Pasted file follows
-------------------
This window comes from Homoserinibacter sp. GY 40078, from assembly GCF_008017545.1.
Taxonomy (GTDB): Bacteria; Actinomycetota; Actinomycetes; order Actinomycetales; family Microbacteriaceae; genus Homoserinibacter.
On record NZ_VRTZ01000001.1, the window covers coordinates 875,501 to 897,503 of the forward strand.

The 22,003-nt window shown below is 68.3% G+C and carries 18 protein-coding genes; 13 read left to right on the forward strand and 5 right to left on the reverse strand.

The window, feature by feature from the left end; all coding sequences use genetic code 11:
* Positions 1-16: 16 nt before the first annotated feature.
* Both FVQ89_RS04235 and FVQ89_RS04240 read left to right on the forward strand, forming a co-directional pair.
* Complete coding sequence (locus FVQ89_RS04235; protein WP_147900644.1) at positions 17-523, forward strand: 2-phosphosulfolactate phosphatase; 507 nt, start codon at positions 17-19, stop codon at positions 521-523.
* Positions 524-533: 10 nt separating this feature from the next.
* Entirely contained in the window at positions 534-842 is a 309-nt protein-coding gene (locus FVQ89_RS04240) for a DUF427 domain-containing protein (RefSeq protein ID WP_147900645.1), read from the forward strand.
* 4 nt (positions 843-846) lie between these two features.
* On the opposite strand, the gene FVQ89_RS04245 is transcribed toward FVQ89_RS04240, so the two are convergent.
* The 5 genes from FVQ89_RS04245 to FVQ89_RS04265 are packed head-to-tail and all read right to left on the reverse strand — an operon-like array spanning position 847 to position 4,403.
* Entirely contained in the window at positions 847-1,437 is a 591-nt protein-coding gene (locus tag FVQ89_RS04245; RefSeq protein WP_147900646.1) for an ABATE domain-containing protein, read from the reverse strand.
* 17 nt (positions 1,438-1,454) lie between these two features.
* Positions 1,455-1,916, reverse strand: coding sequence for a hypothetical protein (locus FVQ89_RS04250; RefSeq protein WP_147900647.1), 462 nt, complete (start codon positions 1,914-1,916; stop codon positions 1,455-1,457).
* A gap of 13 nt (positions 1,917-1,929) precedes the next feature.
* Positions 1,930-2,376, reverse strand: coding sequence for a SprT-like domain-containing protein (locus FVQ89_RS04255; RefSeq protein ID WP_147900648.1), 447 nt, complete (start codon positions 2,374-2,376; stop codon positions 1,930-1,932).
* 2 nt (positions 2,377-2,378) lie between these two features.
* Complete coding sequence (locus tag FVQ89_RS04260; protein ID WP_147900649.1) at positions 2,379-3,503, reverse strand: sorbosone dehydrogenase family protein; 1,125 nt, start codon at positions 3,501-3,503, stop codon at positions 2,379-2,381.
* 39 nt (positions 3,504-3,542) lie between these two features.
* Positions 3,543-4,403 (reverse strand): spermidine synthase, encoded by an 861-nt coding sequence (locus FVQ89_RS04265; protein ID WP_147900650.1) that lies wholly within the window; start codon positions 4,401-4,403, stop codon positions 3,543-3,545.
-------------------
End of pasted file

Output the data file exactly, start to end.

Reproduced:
This window comes from Homoserinibacter sp. GY 40078, from assembly GCF_008017545.1.
Taxonomy (GTDB): Bacteria; Actinomycetota; Actinomycetes; order Actinomycetales; family Microbacteriaceae; genus Homoserinibacter.
On record NZ_VRTZ01000001.1, the window covers coordinates 875,501 to 897,503 of the forward strand.

The 22,003-nt window shown below is 68.3% G+C and carries 18 protein-coding genes; 13 read left to right on the forward strand and 5 right to left on the reverse strand.

The window, feature by feature from the left end; all coding sequences use genetic code 11:
* Positions 1-16: 16 nt before the first annotated feature.
* Both FVQ89_RS04235 and FVQ89_RS04240 read left to right on the forward strand, forming a co-directional pair.
* Complete coding sequence (locus FVQ89_RS04235; protein WP_147900644.1) at positions 17-523, forward strand: 2-phosphosulfolactate phosphatase; 507 nt, start codon at positions 17-19, stop codon at positions 521-523.
* Positions 524-533: 10 nt separating this feature from the next.
* Entirely contained in the window at positions 534-842 is a 309-nt protein-coding gene (locus FVQ89_RS04240) for a DUF427 domain-containing protein (RefSeq protein ID WP_147900645.1), read from the forward strand.
* 4 nt (positions 843-846) lie between these two features.
* On the opposite strand, the gene FVQ89_RS04245 is transcribed toward FVQ89_RS04240, so the two are convergent.
* The 5 genes from FVQ89_RS04245 to FVQ89_RS04265 are packed head-to-tail and all read right to left on the reverse strand — an operon-like array spanning position 847 to position 4,403.
* Entirely contained in the window at positions 847-1,437 is a 591-nt protein-coding gene (locus tag FVQ89_RS04245; RefSeq protein WP_147900646.1) for an ABATE domain-containing protein, read from the reverse strand.
* 17 nt (positions 1,438-1,454) lie between these two features.
* Positions 1,455-1,916, reverse strand: coding sequence for a hypothetical protein (locus FVQ89_RS04250; RefSeq protein WP_147900647.1), 462 nt, complete (start codon positions 1,914-1,916; stop codon positions 1,455-1,457).
* A gap of 13 nt (positions 1,917-1,929) precedes the next feature.
* Positions 1,930-2,376, reverse strand: coding sequence for a SprT-like domain-containing protein (locus FVQ89_RS04255; RefSeq protein ID WP_147900648.1), 447 nt, complete (start codon positions 2,374-2,376; stop codon positions 1,930-1,932).
* 2 nt (positions 2,377-2,378) lie between these two features.
* Complete coding sequence (locus tag FVQ89_RS04260; protein ID WP_147900649.1) at positions 2,379-3,503, reverse strand: sorbosone dehydrogenase family protein; 1,125 nt, start codon at positions 3,501-3,503, stop codon at positions 2,379-2,381.
* 39 nt (positions 3,504-3,542) lie between these two features.
* Positions 3,543-4,403 (reverse strand): spermidine synthase, encoded by an 861-nt coding sequence (locus FVQ89_RS04265; protein ID WP_147900650.1) that lies wholly within the window; start codon positions 4,401-4,403, stop codon positions 3,543-3,545.